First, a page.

“It’s an obsession with the idea not just of the right stuff, but of the special stuff. Equipment fetishism. The costume and semiotics of achingly elite police and military units. Intense desire to possess same, of course, and in turn to be associated with that world. With its competence, its cocksure exclusivity.”
In the Northern Hemisphere, where 90% of the Earth’s population lives, this is the Winter Solstice, the shortest day of the year. Conversely, in the Southern Hemisphere, it is the Summer Solstice, the longest day of the year. Apparently, it all has something to do with the way our planet is tilted on its axis, with us in the North being farther from the Sun.
Since I am retired, it doesn’t matter to me that it gets dark early. I no longer have to put up with December traffic on my way home from work in the dark.
And as for darkness, it really isn’t all that dark, With all the external building lighting, together with the numerous fairy lights from my computer, television, air purifier, microwave, and whatnot, I can usually make way way around my apartment in the wee hours of the morning without kicking the furniture with my bare feet.
As for the title of this post, it comes from Simon & Garfunkel’s hit song, “The Sound of Silence”:
Hello darkness, my old friend
I've come to talk with you again
Because a vision softly creeping
Left its seeds while I was sleeping
And the vision that was planted in my brain
Within the sound of silence
It is ironic that so many people in America still see our last president not as he really is, but in the way he wants them to see him. His “Big Announcement” of last week was just another attempt to mulct the base by selling trading cards showing a set of highly idealized images of himself as a superhero.
I would like to think that the man’s powers are fading imperceptibly, from week to week, from a figure that purported to be a savior of the forgotten Americans of the Red States, to an extremely high maintenance liability known for shafting everyone who ever cared for him.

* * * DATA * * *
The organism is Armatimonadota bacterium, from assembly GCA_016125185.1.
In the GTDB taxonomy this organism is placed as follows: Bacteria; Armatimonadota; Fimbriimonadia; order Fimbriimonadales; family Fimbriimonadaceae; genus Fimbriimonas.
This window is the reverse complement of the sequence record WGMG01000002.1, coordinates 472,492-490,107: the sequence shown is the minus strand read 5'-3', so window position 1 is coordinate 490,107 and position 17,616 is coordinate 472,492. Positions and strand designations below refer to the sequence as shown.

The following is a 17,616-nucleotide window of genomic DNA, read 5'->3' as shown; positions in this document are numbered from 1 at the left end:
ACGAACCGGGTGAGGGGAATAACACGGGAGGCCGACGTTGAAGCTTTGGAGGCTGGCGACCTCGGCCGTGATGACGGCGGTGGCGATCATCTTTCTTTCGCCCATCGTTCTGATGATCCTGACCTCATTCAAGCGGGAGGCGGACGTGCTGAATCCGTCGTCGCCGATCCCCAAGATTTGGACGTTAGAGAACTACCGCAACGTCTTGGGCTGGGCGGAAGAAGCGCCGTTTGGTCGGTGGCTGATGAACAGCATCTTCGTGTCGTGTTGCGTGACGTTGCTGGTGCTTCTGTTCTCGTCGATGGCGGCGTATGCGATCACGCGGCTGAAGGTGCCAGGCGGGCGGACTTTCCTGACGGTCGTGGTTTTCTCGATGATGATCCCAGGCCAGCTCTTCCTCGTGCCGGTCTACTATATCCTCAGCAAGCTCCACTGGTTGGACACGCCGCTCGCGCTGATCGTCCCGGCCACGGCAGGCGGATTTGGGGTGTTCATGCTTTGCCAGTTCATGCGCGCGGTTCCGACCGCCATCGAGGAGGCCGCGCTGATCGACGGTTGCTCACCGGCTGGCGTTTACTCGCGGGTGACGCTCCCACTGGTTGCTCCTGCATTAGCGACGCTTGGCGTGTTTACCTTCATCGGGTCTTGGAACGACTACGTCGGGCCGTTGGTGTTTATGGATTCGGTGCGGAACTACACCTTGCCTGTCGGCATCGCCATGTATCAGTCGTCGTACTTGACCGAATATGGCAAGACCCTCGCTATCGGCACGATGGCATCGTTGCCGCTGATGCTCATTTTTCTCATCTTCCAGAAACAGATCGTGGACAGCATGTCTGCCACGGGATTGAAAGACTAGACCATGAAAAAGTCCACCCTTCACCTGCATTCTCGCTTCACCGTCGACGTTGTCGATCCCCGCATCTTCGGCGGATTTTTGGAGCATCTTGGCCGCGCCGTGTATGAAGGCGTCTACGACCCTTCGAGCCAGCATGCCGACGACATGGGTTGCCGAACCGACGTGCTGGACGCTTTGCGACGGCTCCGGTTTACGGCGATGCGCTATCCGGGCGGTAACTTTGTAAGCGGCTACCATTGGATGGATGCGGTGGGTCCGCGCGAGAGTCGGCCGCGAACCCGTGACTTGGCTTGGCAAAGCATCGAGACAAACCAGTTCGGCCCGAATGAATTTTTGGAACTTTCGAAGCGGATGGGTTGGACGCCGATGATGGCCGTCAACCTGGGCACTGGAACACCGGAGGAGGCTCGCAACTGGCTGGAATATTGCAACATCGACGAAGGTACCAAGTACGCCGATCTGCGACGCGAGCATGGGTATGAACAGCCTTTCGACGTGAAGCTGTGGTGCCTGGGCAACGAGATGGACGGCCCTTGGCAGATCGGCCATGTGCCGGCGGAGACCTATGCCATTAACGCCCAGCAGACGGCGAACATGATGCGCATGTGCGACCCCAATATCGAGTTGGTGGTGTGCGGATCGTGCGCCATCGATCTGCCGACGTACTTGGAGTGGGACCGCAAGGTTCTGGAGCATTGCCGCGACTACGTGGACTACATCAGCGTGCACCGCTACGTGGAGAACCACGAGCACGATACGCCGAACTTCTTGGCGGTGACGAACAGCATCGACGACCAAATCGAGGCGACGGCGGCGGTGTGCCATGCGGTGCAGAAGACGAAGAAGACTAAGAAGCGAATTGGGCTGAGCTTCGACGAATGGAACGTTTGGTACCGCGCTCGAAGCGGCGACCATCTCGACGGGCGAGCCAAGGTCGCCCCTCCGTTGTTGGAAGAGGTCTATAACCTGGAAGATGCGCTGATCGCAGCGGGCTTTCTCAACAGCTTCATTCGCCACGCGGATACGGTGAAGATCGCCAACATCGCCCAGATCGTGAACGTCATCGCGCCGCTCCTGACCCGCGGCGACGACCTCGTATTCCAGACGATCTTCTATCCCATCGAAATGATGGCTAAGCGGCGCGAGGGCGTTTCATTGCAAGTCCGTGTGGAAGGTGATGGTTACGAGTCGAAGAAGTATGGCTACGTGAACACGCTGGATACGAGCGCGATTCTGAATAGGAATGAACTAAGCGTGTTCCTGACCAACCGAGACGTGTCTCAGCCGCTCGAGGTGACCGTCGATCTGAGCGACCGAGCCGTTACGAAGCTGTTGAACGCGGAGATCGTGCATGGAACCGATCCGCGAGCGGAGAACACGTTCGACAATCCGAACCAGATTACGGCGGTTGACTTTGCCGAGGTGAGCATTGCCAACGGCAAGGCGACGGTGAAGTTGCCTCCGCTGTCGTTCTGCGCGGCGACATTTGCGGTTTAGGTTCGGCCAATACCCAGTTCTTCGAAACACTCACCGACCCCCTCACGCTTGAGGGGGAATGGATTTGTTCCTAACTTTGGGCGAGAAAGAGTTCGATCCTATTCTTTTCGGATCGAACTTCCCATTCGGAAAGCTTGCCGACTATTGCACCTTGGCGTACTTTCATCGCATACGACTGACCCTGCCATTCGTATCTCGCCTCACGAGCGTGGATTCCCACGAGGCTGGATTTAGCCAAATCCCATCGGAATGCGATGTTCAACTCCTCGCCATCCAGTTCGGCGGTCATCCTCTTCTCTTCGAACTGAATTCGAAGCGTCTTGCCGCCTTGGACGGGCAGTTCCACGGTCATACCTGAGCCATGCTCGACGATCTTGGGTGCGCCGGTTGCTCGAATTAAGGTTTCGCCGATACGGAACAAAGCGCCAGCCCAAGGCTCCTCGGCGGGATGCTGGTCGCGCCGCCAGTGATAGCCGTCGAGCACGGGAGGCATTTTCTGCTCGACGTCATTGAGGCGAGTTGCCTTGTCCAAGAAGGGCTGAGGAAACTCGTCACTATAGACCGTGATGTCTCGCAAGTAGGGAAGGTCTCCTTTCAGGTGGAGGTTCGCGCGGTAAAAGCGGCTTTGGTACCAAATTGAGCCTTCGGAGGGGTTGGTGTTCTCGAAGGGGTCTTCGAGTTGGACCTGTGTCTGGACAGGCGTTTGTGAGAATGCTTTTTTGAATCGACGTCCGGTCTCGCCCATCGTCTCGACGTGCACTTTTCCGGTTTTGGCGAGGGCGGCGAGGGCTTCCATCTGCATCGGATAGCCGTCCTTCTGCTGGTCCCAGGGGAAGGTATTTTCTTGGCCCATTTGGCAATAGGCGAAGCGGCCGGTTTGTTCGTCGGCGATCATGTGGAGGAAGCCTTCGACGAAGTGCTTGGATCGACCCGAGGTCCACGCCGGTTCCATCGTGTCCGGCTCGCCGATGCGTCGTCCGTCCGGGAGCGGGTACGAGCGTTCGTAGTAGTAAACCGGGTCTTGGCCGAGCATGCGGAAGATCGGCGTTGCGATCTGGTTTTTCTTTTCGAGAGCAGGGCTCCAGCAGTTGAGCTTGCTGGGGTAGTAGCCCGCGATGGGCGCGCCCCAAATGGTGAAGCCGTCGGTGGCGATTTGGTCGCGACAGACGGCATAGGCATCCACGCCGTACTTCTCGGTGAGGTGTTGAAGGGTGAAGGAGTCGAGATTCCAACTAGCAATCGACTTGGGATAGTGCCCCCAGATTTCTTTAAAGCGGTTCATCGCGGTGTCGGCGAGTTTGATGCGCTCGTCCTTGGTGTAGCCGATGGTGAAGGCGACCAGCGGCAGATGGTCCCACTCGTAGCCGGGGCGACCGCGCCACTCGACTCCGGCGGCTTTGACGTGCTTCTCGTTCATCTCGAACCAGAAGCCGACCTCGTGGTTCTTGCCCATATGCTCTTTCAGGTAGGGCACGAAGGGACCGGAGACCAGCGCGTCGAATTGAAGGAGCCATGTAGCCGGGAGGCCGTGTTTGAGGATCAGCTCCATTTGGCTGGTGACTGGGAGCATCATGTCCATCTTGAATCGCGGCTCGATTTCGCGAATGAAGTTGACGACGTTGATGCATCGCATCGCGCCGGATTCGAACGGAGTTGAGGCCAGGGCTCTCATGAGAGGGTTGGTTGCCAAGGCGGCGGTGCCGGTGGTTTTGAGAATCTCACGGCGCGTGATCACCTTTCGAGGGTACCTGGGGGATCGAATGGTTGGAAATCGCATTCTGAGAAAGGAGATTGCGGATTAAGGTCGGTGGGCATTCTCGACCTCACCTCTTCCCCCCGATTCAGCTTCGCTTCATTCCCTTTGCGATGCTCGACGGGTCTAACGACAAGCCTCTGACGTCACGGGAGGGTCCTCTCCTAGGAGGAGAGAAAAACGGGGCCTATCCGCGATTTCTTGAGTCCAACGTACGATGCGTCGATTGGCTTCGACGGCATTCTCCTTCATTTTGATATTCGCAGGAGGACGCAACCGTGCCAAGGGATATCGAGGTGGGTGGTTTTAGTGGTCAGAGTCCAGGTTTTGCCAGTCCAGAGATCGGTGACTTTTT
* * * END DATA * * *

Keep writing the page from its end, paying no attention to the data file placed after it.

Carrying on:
Instead of shelling out big money to support the man, I present to you a more realistic image of the 45th President of the U.S., who still thinks he’s President:
Messi and Teammates Celebrating After World Cup Victory
I woke up too late on Sunday morning to watch all of the Argentina-France World Cup Final. But I did see the second half, followed by the two overtime periods and the penalty kicks. And that hour and a half or so was the most exciting sports event I ever saw on television.
Now that pretty much everyone has weighed in on the game and Lionel Messi’s triumph and Kylian Mbappé’s stoic loss, I thought I would say a few words about the act of watching sports event. I am uniquely qualified inasmuch as I rarely watch sports events and have no clearcut team identification in any sport. Moreover, when I was growing up, my father would get so teed off when one of the Cleveland teams lost—and in those years they lost with amazing frequency—that I would have to go into hiding to avoid the paternal wrath.
It is only recently that I have come to love watching two types of sports events which, coincidentally, occur at four-year intervals. I am referring to World Cup Football (men and women) and the Summer Olympics. (The Winter Olympics—Meh!.) I have little interest in baseball, which typically involves a few minutes (if any) of intense action stretched out over several hours. American football, to me, is characterized by lots of starts and stops, followed after the so-called two-minute warning, by another hour or so of play.
Basketball has a lot of action, but there’s a lot of starts and stops there, too, as if the sport were devised with advertisers in mind. As for hockey, I find it too hard to follow the puck across the ice. All I see is the mayhem.
Only soccer football has continuous action, except for times when a player is injured or pretends to be injured. The final on Sunday built up to a pitch of excitement such that I have never experienced with any other sport. There was so much skill spread among so many players that it was a pity that someone had to lose. I would have been equally happy for either France or Argentina to win the game.